Unstable tests

The multiprocessing tests leaked a lot of resources. Victor Stinner and others fixed dozens of bugs in these tests.

See also: Enable tracemalloc to get ResourceWarning traceback.

How to write reliable tests

Don’t use sleep as synchronization

Don’t use a sleep as a synchronization primitive between two threads or two processes. It will later, soon or later.

  • Threads: use threading.Event
  • Processes: use a pipe (os.pipe()), write a byte when read, read to wait

Don’t limit the maximum duration

Don’t make a test fail if it takes longer than a specified number of seconds. Example:

t1 = time.monotonic()
func()
t2 = time.monotonic()
self.assertLess(t2 - t1, 60.0)  # cannot happen

Python has buildbot workers which are very slow where “cannot happen” does happen. In most cases, the maximum duration is not a bug in Python and so the test must not fail.

For example, test_time had a test to ensure that time.sleep(0.5) takes less than 0.7 seconds. The test started to fail on slow buildbots where it took 0.8 seconds: maximum extended to 1 second. The test has been modified later to no longer check the maximum duration.

Another example, a sleep of 100 ms took 2 seconds on “AMD64 OpenIndiana 3.x” buildbot: https://bugs.python.org/issue20336

Debug race conditions

Debug test relying on time.sleep() or asyncio.sleep()

For example, test_asyncio: test_run_coroutine_threadsafe_with_timeout() has a race condition issue is caused by await asyncio.sleep(0.05) used in a test.

To reproduce the race condition, just use the smallest possible sleep of 1 nanosecond:

diff --git a/Lib/test/test_asyncio/test_tasks.py b/Lib/test/test_asyncio/test_tasks.py
index dde84b84b1..c94113712a 100644
--- a/Lib/test/test_asyncio/test_tasks.py
+++ b/Lib/test/test_asyncio/test_tasks.py
@@ -3160,7 +3160,7 @@ class RunCoroutineThreadsafeTests(test_utils.TestCase):

     async def add(self, a, b, fail=False, cancel=False):
         """Wait 0.05 second and return a + b."""
-        await asyncio.sleep(0.05)
+        await asyncio.sleep(1e-9)
         if fail:
             raise RuntimeError("Fail!")
         if cancel:

And run the test in a loop until it fails:

./python -m test test_asyncio -m test_run_coroutine_threadsafe_with_timeout -v -F

Debug Dangling process

For example, debug test_multiprocessing_spawn which logs:

Warning -- Dangling processes: {<SpawnProcess(QueueManager-1576, stopped)>}

https://bugs.python.org/issue38447

Get cases:

./python -m test test_multiprocessing_spawn  --list-cases > cases

Bisect:

./python -m test.bisect_cmd -i cases -o bisect1 -n 5 -N 500 test_multiprocessing_spawn -R 3:3 --fail-env-changed

Debug reap_children() warning

For example, test_concurrent_futures logs such warning:

0:27:13 load avg: 4.88 [416/419/1] test_concurrent_futures failed (env changed) (17 min 11 sec) -- running: test_capi (7 min 28 sec), test_gdb (8 min 49 sec), test_asyncio (23 min 23 sec)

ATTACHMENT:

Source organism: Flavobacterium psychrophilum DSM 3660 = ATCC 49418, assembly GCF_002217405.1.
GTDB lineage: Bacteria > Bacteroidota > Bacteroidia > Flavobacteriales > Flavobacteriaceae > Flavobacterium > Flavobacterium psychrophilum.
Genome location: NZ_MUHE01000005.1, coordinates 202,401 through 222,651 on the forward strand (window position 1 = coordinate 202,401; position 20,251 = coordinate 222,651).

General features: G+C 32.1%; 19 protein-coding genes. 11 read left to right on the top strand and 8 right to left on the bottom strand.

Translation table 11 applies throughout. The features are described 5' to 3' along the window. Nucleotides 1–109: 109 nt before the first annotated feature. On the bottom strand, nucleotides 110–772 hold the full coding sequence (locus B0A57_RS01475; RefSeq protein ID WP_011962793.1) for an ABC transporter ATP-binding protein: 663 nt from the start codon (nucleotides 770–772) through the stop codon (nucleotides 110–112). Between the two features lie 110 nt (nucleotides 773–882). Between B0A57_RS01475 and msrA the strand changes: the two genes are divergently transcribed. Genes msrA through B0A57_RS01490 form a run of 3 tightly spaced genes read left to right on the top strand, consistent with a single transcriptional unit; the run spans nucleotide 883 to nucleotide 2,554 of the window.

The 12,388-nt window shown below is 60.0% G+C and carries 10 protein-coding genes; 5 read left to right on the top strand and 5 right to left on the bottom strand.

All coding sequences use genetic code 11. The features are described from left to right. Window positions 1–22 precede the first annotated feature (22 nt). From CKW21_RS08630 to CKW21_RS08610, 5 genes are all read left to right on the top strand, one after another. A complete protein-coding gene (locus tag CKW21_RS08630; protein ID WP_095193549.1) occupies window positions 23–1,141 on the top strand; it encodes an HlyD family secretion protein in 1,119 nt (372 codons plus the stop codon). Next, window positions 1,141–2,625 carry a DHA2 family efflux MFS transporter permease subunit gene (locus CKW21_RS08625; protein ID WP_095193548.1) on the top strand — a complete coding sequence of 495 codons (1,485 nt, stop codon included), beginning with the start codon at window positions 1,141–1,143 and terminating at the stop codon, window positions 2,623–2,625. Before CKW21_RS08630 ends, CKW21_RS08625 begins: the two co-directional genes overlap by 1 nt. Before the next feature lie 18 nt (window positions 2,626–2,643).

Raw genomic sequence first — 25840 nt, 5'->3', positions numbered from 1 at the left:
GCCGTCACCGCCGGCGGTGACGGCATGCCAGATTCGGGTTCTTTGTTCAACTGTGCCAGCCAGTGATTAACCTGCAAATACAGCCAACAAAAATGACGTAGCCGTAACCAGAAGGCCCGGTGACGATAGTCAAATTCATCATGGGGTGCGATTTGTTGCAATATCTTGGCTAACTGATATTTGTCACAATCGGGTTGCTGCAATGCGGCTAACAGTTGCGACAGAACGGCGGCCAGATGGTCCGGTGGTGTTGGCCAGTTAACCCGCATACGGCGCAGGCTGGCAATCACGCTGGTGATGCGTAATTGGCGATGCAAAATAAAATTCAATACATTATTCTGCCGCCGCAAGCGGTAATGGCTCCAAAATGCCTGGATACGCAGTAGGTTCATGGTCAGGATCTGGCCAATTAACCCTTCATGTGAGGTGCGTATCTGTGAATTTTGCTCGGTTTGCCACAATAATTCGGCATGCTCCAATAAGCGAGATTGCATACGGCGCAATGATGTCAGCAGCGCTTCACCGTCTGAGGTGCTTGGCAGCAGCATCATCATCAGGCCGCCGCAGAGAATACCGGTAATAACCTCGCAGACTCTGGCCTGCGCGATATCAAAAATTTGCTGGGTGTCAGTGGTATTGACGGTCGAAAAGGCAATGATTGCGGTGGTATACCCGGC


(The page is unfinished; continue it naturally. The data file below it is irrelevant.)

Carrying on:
beginning 6 repetitions
123456
.Warning -- reap_children() reaped child process 26487
.....
Warning -- multiprocessing.process._dangling was modified by test_concurrent_futures
  Before: set()
  After:  {<weakref at 0x7fdc08f44e30; to 'SpawnProcess' at 0x7fdc0a467c30>}

https://bugs.python.org/issue38448

Run the test in a loop until it fails?

./python -m test test_concurrent_futures --fail-env-changed -F

If it’s not enough, spawn more jobs in parallel, example with 10 processes:

./python -m test test_concurrent_futures --fail-env-changed -F -j10

If it’s not enough, use the previous commands, but also inject some workload. For example, run a different terminal:

./python -m test -u all -r -F -j4

Hack reap_children() to detect more issues, sleep 100 ms before calling waitpid(WNOHANG):

diff --git a/Lib/test/support/__init__.py b/Lib/test/support/__init__.py
index 0f294c5b0f..d938ae6b16 100644
--- a/Lib/test/support/__init__.py
+++ b/Lib/test/support/__init__.py
@@ -2320,6 +2320,8 @@ def reap_children():
     if not (hasattr(os, 'waitpid') and hasattr(os, 'WNOHANG')):
         return

+    time.sleep(0.1)
+
     # Reap all our dead child processes so we don't leave zombies around.
     # These hog resources and might be causing some of the buildbots to die.
     while True:

Untested function which might help, count the number of child processes of a process on Linux: Add support.get_child_processes().

Coredump in multiprocessing

FreeBSD buildbot workers were useful to detect crashes at Python exit, bugs related to dangling threads. It helps to add a random sleep at Python exit, in Modules/main.c.

Multiprocessing issues

Fixed, rejected, out of date

Python issues

Open issues

Search for test_asyncio, multiprocessing tests.

Unlimited recursion

Some specific unit tests rely on the exact C stack size and how Python detects stack overflow. These tests are fragile because each platform uses a different stack size and behaves differently on stack overflow. For example, the stack size can depend if Python is compiled using PGO or not (depend on functions inlining).

_Py_CheckRecursiveCall() is a portable but not reliable test: basic counter using sys.getrecursionlimit().

MSVC allows to implement PyOS_CheckStack() (USE_STACKCHECK macro is defined) using alloca() and catching STATUS_STACK_OVERFLOW error. If uses _resetstkoflw() to reset the stack overflow flag.

Tests

  • test_pickle: test_bad_getattr()
  • test_marshal: test_recursion_limit()

History

Notes

On FreeBSD, sudo sysctl -w 'kern.corefile =%N.%P.core' command can be used to include the pid in coredump filenames, since 2 processes can crash at the same time.